“Your Needs Before Mine,” for Everyone on ALL Accounts
You may have heard rumblings in the news about financial advisers needing to increase their standard of care for clients. In the industry, it’s colloquially known as “the DOL Rule,” referring to the U.S. Department of Labor (DOL) regulation requiring financial advisers to use a fiduciary standard of care and charge the same fee, regardless of the product offered, if they advise a client or prospect regarding a qualified retirement plan (a 401(k), 403(b), 457, IRA, Roth IRA, etc.).
In other words, advisers must put their clients’ interests ahead of their own when advising on retirement accounts.
You may be thinking, “What?! You mean not every adviser who helps others with their money always uses that standard?!” Unfortunately, no. In many cases, advisers only need to make sure an investment is “suitable” to the client to sell it to them. This can result in advisers selling clients subpar investments or other less advantageous solution, because advisers make more money selling the subpar investment, win a fancy trip if they sell a lot of them, or puts advisers next in line for the corner office. The DOL Rule was an attempt to curb these kind of practices.
While the intention behind the rule is a good one, politics made for poor execution of it.
- The financial services industry is regulated by multiple organizations depending on the licensing, product, etc. The Obama administration’s attempts to get legislation passed to overhaul the whole system weren’t politically possible.
- The Obama administration could focus on what the DOL oversees, which is the Employee Retirement Income Security Act (ERISA).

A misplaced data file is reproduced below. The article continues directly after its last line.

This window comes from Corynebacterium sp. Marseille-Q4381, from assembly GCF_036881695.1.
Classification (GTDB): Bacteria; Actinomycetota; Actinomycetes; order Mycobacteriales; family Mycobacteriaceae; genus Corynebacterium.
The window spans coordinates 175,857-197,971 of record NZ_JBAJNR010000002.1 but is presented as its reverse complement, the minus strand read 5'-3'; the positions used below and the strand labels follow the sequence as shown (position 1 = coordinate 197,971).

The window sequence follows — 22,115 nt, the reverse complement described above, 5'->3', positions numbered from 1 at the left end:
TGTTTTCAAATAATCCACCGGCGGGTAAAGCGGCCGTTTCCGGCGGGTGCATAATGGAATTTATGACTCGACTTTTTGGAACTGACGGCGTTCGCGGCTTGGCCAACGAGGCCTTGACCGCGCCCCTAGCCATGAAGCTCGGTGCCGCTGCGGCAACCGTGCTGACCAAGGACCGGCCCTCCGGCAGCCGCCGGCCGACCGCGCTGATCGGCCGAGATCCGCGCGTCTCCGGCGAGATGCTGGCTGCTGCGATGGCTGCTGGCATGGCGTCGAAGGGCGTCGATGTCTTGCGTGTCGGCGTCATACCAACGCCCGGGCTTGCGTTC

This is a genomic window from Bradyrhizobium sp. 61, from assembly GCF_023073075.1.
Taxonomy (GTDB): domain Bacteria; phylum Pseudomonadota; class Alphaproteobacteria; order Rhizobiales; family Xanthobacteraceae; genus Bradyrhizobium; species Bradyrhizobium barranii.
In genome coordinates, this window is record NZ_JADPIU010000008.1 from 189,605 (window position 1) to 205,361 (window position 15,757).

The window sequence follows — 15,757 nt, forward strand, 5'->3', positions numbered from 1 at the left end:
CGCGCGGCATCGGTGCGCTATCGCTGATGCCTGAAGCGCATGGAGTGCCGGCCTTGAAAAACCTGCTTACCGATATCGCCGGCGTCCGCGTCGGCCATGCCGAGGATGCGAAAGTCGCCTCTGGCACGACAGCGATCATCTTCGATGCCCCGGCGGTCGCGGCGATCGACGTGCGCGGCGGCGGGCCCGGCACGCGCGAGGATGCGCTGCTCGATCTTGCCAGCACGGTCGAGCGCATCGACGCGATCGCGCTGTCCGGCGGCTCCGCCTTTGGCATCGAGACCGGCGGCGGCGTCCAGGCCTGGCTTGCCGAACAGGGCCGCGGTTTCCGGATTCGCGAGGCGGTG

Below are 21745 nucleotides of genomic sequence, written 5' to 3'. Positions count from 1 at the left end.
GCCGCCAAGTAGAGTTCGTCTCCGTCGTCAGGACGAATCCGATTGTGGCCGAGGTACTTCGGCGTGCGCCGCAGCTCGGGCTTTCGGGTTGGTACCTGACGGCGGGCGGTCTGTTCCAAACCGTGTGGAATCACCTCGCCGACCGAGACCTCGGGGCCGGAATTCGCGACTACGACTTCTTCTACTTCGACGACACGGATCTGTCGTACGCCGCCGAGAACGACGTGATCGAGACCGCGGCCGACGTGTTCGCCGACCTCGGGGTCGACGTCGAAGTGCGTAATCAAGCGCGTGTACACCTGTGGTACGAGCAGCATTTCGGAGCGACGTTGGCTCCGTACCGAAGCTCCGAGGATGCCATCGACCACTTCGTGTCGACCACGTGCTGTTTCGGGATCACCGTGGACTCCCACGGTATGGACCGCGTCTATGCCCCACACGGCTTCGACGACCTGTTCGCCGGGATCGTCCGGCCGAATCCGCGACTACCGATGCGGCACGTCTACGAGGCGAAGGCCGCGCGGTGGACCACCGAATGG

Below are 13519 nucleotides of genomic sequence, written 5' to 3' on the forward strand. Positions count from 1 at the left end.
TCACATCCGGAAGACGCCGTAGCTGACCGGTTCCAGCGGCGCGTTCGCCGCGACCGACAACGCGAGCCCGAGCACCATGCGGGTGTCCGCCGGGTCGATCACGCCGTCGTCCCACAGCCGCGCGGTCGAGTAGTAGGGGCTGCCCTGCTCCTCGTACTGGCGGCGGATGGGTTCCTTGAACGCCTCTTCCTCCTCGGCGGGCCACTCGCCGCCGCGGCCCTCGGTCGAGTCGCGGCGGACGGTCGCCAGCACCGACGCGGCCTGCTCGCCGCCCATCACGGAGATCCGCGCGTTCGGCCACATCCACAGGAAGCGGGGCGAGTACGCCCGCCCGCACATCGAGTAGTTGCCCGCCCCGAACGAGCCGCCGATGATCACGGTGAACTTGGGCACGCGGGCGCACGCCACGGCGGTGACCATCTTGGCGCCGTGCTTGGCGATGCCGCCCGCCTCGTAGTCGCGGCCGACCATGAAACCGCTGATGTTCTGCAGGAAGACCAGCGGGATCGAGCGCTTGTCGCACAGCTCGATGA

- Because the DOL only has jurisdiction over ERISA, the DOL Rule can only apply to retirement accounts.
- The rule is clunky. Rather than have the rule say, “this is what advisers need to do to meet the standard,” it instead said “we’ll let the IRS, which is the DOL’s enforcement arm, and class-action lawsuits determine whether an adviser met the standard.”
The nature of retooling to follow this rule and the threat of class-action litigation caused many financial services providers to discontinue services. The people most affected were newer and smaller investors who needed guidance the most, and relied on lower commission-costs than would be required by a mandated flat-fee DOL Rule.
The DOL Rule is undoubtedly messy. Several bills approved by various committees would gut it. But while those bills may pass in the House, they could die in the Senate. Some believe the solution is actually quite easy: Simply have the Securities and Exchange Commission enforce already existing legislation that requires a fiduciary standard and applies it to everyone who is giving advice. If you want to put in your 2 cents, the SEC is looking for public comment.
The good news for you? I’m a Certified Financial Planner™ and Registered Investment Adviser. That means I already have a fiduciary duty to you on ALL your accounts. So if legislation guts the DOL Rule, you need not worry.
If you have any friends or family members who have recently been orphaned by their adviser (and they’re nice folks who would appreciate my help) please send them my way. I always have been — and always will be — a fiduciary putting clients’ interests first, on all of your accounts, qualified or otherwise.